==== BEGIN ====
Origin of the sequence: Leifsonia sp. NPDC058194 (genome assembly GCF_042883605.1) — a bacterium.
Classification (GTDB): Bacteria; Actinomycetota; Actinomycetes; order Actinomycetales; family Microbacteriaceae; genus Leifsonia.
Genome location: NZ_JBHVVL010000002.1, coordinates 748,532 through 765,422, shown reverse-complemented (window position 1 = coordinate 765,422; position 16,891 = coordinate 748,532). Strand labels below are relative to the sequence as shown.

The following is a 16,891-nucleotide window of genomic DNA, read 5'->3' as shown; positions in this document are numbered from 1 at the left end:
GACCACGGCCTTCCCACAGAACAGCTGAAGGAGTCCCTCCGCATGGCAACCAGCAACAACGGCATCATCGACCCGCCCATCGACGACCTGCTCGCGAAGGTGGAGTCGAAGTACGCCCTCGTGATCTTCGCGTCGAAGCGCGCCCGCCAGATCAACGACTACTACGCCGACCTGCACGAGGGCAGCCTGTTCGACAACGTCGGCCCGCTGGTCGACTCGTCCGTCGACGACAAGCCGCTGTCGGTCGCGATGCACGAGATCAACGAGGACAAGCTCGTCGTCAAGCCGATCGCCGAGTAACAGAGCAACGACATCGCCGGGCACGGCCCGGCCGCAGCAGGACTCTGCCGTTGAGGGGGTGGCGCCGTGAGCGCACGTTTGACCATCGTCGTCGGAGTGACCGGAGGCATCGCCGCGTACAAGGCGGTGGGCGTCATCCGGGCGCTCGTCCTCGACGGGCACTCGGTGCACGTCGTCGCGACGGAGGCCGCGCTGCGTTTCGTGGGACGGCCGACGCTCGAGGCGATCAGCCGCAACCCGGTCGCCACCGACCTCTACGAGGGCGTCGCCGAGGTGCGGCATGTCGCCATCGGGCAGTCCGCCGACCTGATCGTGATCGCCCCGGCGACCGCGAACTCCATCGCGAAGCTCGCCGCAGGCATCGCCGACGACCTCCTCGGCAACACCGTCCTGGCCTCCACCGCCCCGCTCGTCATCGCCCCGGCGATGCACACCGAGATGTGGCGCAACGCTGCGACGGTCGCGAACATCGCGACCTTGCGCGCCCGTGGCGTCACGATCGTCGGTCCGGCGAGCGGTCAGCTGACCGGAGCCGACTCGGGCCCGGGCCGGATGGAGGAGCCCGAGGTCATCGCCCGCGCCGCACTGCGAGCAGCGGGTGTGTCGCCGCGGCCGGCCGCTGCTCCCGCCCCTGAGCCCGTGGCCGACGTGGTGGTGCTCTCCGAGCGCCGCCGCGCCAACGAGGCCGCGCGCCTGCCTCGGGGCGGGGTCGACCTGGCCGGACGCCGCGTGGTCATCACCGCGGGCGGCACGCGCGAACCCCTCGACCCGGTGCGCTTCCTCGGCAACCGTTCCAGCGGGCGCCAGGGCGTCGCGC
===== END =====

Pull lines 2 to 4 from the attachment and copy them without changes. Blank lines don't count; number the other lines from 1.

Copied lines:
Classification (GTDB): Bacteria; Actinomycetota; Actinomycetes; order Actinomycetales; family Microbacteriaceae; genus Leifsonia.
Genome location: NZ_JBHVVL010000002.1, coordinates 748,532 through 765,422, shown reverse-complemented (window position 1 = coordinate 765,422; position 16,891 = coordinate 748,532). Strand labels below are relative to the sequence as shown.

The following is a 16,891-nucleotide window of genomic DNA, read 5'->3' as shown; positions in this document are numbered from 1 at the left end: